The current surge of Central Americans crossing the border is not the first time in recent history a spike in illegal immigration followed a U.S. president’s unilateral suspension of some deportations.
From November 1998 to January 1999, the U.S. saw a rare 86 percent increase in the number of illegal aliens crossing from Central America who were not from Mexico. A total of 6,555 were detained during that three-month period. Most were from Guatemala, Honduras, El Salvador and Nicaragua.
The surge immediately followed a moratorium issued by President Bill Clinton in the wake of the devastating October 1998 Hurricane Mitch. Clinton’s edict temporarily suspended deportations of illegals to Guatemala, Honduras, El Salvador and Nicaragua until Jan. 7, 1999, at the earliest. Those countries were hardest hit by the natural disaster.
The Immigration and Naturalization Service, the precursor to the U.S. Immigration and Customs Enforcement, described the temporary suspension as “a humanitarian effort to help the four governments cope with the devastation caused by Hurricane Mitch.”
While Clinton’s memorandum only extended to illegal aliens who could prove they had arrived by Dec. 30, 1998, that didn’t stop the flood of crossings by illegals originating in Guatemala, Honduras, El Salvador and Nicaragua.
Along with the suspension in deportations, Clinton also issued $1 billion in aid purportedly for the hurricane victims. However, the relief package reportedly included $80 million earmarked for 3,000 more detention spaces in the U.S. for the newly arriving illegal aliens who crossed en masse after Clinton’s deportation halt.
The Obama administration has issued numerous orders essentially suspending deportations, prompting a major spike in illegal crossings.
The first of two “Priority Memos” on immigration enforcement policies under Obama was issued June 30, 2010, by John Morton, then an assistant secretary at the Department of Homeland Security and director of ICE.
Morton set the removal of “aliens” who posed a “danger to national security” as the highest priority, with other Priority 1 illegal immigrants being those who are/were either engaged in or suspected of terrorism or espionage or “who otherwise pose a danger to national security,” had been convicted of crimes, with a “particular emphasis on violent criminals, felons, and repeat offenders,” were 16 years of age and older but who had participated in organized criminal gangs,were subject to outstanding criminal warrants and who otherwise posed a “serious risk to public safety.”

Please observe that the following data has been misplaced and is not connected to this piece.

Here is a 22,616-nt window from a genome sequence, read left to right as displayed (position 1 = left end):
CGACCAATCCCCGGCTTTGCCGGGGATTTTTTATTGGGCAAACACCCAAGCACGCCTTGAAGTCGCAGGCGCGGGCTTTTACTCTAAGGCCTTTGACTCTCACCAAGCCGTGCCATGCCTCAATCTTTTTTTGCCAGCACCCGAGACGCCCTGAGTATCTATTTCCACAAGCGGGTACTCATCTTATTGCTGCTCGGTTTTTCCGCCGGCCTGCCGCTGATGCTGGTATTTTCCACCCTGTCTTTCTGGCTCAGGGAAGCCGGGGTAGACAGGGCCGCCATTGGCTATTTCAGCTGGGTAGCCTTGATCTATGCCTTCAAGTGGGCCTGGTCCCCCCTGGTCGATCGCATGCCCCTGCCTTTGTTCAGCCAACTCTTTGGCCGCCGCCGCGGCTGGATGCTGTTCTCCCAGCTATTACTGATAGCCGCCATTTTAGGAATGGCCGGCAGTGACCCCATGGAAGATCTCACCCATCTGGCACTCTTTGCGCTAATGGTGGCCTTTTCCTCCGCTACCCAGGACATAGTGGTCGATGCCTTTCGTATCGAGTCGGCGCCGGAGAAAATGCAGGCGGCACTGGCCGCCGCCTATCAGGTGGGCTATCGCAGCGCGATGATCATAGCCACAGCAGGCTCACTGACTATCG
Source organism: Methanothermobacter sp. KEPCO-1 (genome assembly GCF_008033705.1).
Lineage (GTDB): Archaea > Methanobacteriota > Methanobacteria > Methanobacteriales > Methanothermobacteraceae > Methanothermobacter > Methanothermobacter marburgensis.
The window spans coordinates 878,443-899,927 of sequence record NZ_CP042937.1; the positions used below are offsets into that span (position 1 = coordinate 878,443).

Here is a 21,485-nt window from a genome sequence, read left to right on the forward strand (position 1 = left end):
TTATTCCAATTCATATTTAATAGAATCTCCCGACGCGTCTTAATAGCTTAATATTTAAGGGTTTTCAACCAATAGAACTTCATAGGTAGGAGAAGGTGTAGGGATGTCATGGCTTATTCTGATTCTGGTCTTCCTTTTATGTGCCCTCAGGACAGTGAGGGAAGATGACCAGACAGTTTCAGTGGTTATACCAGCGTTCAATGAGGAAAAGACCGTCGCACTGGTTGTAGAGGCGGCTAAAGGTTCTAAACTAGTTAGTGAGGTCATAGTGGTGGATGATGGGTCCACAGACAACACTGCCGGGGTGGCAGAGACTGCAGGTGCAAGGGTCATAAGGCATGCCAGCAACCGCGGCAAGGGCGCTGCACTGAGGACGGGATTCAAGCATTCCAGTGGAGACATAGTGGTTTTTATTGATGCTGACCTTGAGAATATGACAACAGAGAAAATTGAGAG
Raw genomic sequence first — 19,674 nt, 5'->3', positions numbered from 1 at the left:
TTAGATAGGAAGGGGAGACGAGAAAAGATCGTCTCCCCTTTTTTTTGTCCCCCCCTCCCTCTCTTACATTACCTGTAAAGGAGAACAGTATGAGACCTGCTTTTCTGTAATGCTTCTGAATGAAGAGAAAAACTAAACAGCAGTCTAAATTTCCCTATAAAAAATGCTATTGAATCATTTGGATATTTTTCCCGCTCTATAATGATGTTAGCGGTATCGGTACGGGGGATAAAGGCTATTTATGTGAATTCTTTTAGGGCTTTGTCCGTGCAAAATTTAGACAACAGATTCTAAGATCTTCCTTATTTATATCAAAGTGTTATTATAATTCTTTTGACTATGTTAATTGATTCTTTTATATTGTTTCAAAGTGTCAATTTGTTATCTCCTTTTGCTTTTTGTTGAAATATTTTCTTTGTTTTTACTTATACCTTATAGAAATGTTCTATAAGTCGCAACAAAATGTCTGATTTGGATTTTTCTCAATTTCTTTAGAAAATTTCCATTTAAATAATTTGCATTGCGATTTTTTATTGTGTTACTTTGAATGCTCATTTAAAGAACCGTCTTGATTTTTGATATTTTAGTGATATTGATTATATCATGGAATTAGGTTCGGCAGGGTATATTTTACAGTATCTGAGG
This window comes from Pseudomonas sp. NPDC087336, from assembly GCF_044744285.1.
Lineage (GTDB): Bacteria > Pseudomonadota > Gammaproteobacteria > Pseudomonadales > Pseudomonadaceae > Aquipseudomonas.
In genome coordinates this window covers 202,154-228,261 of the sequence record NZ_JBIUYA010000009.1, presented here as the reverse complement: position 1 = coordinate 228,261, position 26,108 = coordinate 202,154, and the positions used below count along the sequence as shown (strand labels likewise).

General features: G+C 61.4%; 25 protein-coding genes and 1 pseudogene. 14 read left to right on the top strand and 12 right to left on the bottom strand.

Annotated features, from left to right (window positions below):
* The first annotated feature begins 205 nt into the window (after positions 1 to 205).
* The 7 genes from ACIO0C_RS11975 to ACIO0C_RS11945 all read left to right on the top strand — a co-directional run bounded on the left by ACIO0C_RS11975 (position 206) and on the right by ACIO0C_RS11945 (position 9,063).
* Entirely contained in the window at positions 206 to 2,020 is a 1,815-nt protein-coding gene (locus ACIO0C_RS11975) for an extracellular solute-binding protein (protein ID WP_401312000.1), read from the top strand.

A second Morton memo followed Aug. 20, 2010. It narrowly addressed the “processing of certain cases in the immigration courts.” In particular, it focused on illegal immigrants who “simultaneously [had] an application or petition for legal status pending before U.S. Citizenship and Immigration Services (USCIS) while facing removal proceedings in immigration court.”
The memo instructed ICE attorneys to “dismiss removal proceedings” for the thousands of people who had applications or petitions pending with USCIS and who would be eligible for “adjustment of status to permanent residence upon approval of the petition.”
The memo also instructed ICE attorneys to “expedite approval of applications or petitions by USCIS even where proceedings [were] not terminated.”
Drawing from his previous memos, Morton issued a third on June 17, 2011, instructing all field officers, special field agents in charge and chief counsel to exercise prosecutorial discretion with civil immigration enforcement priorities in the apprehension, detention and removal of illegals.
Included were broad new factors his staff was to consider: an illegal’s “contributions to the community, including family relationships; the person’s age, with particular consideration given to minors and the elderly; whether the person or the person’s spouse is pregnant or nursing.”
Among scores of other disqualifications for removal, the instructions included a mandate for leniency for “individuals present in the United States since childhood and individuals with serious health conditions.”
In August 2011, DHS Secretary Janet Napolitano announced a two-pronged initiative to limit deportations to people deemed by her department as the most dangerous to the country, rather than on the whole general population of millions of illegal aliens.
The Obama administration, she said, would limit deportation proceedings on a case-by-case basis for illegals who met certain criteria, such as attending school, having family members in the military or having primary responsibility for other family members’ care.
There was another major shift in deportation policy that month. The Obama administration took a new approach for the 300,000 pending deportation cases in federal deportation courts. The lower priority cases, those not involving individuals considered violent or otherwise dangerous, would be suspended.
The Obama administration also admitted the estimated 300,000 illegal immigrants could have their deportations deferred indefinitely and become eligible for work permits.
With research by Brenda J. Elliott.